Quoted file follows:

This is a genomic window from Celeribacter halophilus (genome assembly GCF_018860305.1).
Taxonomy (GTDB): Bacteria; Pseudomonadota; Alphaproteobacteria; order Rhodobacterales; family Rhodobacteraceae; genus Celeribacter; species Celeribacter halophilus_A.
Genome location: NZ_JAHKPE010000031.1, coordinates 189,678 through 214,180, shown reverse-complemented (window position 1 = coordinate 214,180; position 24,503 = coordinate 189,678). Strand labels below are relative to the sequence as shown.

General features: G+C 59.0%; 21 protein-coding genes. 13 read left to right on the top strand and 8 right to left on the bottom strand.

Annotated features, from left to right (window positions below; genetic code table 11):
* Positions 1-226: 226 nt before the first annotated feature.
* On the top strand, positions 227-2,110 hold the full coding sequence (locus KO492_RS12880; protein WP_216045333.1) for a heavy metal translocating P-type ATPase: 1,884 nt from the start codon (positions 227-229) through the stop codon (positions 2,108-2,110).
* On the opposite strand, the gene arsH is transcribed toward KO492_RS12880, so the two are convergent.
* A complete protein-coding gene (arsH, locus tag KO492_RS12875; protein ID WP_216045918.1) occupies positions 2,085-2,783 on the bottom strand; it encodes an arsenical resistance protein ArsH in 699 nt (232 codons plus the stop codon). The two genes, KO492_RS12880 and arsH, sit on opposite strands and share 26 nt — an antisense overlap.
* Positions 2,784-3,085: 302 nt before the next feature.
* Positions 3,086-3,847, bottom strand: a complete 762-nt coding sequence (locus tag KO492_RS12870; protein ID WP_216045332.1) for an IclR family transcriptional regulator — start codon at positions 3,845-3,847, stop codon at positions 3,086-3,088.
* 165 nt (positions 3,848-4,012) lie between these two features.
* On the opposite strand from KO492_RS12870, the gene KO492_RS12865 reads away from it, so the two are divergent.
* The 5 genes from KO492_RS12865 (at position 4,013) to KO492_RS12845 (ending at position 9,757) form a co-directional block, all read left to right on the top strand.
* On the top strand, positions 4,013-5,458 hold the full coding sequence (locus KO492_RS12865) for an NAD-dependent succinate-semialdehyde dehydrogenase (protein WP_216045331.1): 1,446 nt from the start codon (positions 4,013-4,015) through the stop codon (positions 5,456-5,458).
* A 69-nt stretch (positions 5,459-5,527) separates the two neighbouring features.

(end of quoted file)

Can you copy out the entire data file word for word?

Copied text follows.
This is a genomic window from Celeribacter halophilus (genome assembly GCF_018860305.1).
Taxonomy (GTDB): Bacteria; Pseudomonadota; Alphaproteobacteria; order Rhodobacterales; family Rhodobacteraceae; genus Celeribacter; species Celeribacter halophilus_A.
Genome location: NZ_JAHKPE010000031.1, coordinates 189,678 through 214,180, shown reverse-complemented (window position 1 = coordinate 214,180; position 24,503 = coordinate 189,678). Strand labels below are relative to the sequence as shown.

General features: G+C 59.0%; 21 protein-coding genes. 13 read left to right on the top strand and 8 right to left on the bottom strand.

Annotated features, from left to right (window positions below; genetic code table 11):
* Positions 1-226: 226 nt before the first annotated feature.
* On the top strand, positions 227-2,110 hold the full coding sequence (locus KO492_RS12880; protein WP_216045333.1) for a heavy metal translocating P-type ATPase: 1,884 nt from the start codon (positions 227-229) through the stop codon (positions 2,108-2,110).
* On the opposite strand, the gene arsH is transcribed toward KO492_RS12880, so the two are convergent.
* A complete protein-coding gene (arsH, locus tag KO492_RS12875; protein ID WP_216045918.1) occupies positions 2,085-2,783 on the bottom strand; it encodes an arsenical resistance protein ArsH in 699 nt (232 codons plus the stop codon). The two genes, KO492_RS12880 and arsH, sit on opposite strands and share 26 nt — an antisense overlap.
* Positions 2,784-3,085: 302 nt before the next feature.
* Positions 3,086-3,847, bottom strand: a complete 762-nt coding sequence (locus tag KO492_RS12870; protein ID WP_216045332.1) for an IclR family transcriptional regulator — start codon at positions 3,845-3,847, stop codon at positions 3,086-3,088.
* 165 nt (positions 3,848-4,012) lie between these two features.
* On the opposite strand from KO492_RS12870, the gene KO492_RS12865 reads away from it, so the two are divergent.
* The 5 genes from KO492_RS12865 (at position 4,013) to KO492_RS12845 (ending at position 9,757) form a co-directional block, all read left to right on the top strand.
* On the top strand, positions 4,013-5,458 hold the full coding sequence (locus KO492_RS12865) for an NAD-dependent succinate-semialdehyde dehydrogenase (protein WP_216045331.1): 1,446 nt from the start codon (positions 4,013-4,015) through the stop codon (positions 5,456-5,458).
* A 69-nt stretch (positions 5,459-5,527) separates the two neighbouring features.